In this article, we are going to share with you the main Differences Between Google Drive and Dropbox.
Understand the difference between the two major online file storage solutions
Many people don’t realize that Dropbox is about 5 years older than Google Drive.
However, the power of Google’s resources alone has turned Google Drive into the single biggest competitor to Dropbox.
Both services offer free storage, with significant differences.
Today, each is competing for a growing number of users who continue to do more of their work in the cloud than ever before.
Table of Contents
Differences Between Google Drive and Dropbox
In this article, we’ll look at the pros and cons of Google Drive versus Dropbox, and help you decide which service is right for you.
#1. Overall Comparison
- More storage space
- More built-in apps
- Simplify your Google experience
- Fast and intuitive
- Sync entire documents
- Referral program for more free storage
- Integrated with more third parties
- Expand your cloud experience
- Clunky but easy to use
- Faster partial file sync
Both cloud storage providers have a lot to offer.
Each has its own unique approach to encryption and which applications and services they integrate.
However, they are similar in terms of collaboration, synchronization between desktop and mobile devices, and the convenience of working remotely.
Google Drive offers more storage space up front and provides easy integration with almost all Google apps and services.
But Dropbox sync times are faster because DropBox’s file sync algorithm is more sophisticated.
And its integration with so many third-party apps and services makes DropBox a better choice for those who don’t use a lot of Google services.
#2. Google Drive and Dropbox Storage Space Comparison
- More storage tiers
- Available up to 30 TB
- Storage used by other services from Google
- More storage is available for free
- Lower pricing options
- 3 TB storage ceiling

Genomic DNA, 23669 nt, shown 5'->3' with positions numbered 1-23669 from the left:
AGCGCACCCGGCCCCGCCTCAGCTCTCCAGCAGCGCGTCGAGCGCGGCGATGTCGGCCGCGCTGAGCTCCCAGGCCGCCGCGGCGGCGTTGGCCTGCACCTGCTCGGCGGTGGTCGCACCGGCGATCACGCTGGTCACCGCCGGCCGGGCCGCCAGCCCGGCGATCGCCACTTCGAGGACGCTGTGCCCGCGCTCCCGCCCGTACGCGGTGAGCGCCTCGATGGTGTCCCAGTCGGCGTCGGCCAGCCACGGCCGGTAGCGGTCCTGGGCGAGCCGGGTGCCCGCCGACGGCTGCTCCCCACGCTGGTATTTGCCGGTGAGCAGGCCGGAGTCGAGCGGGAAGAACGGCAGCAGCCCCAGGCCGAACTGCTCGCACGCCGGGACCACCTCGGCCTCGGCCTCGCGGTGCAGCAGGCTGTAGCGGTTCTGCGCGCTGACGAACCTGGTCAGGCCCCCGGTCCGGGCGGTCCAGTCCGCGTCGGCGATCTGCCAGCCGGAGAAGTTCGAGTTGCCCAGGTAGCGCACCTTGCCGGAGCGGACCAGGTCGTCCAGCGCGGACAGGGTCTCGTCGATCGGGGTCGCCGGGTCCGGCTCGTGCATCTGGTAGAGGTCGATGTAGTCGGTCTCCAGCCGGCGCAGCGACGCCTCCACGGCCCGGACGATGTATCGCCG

- Cloud storage exclusive
- Very limited storage for free accounts
You’ll get 15 GB of free storage when you first sign up for Google Drive.
However, Keep in mind that this storage space is used for some Google services.
You can upgrade your Google Drive account to 100 GB for just $1.99/mo up to 30 TB for $149.99/mo.
There are six levels to choose from.
The highest tier of 100 GB is marketed as “Google One”.
As for Dropbox, you’ll get 2 GB for the Basic free account.
DropBox’s tier structure is much simpler than Google’s.
You can upgrade your DropBox account to 2 TB for $9.99/month or 3 TB for $16.58/month.
Basically, the prices between the two services are parallel.
But you can increase the space up to 3 TB with Dropbox.
Plus, Dropbox doesn’t make you waste its storage space with an email service that can take up a lot of space.
#3. Embedded Apps
- More embedded apps
- Convenient for Google users
- Larger app library
- Some low-quality apps
- Some default app offerings
- Integrates with more services you use
- The app libraries are all high quality
- Dropbox Paper is very basic
When you select New in Google Drive, you will see the option to create a new file using Google Docs, Google Sheets, Google Forms, Google Slides, Google sites, Google Drawings, Google My Maps, and the ability to connect with over a hundred online applications.
If you select Create New File in Dropbox, you’ll see fewer embedded apps than Google Drive.
This includes Dropbox Paper, HelloSign, Transfer, and Showcase (with the top payout rates).
Dropbox provides an App Center where you can choose from 50 to 60 third-party integrations that Dropbox can connect to.
Such as Microsoft Office, Zoom, WhatsApp, Trello, Slack, and others.
While it seems that Dropbox offers Paper as a Google Docs partner, Google Docs is far superior.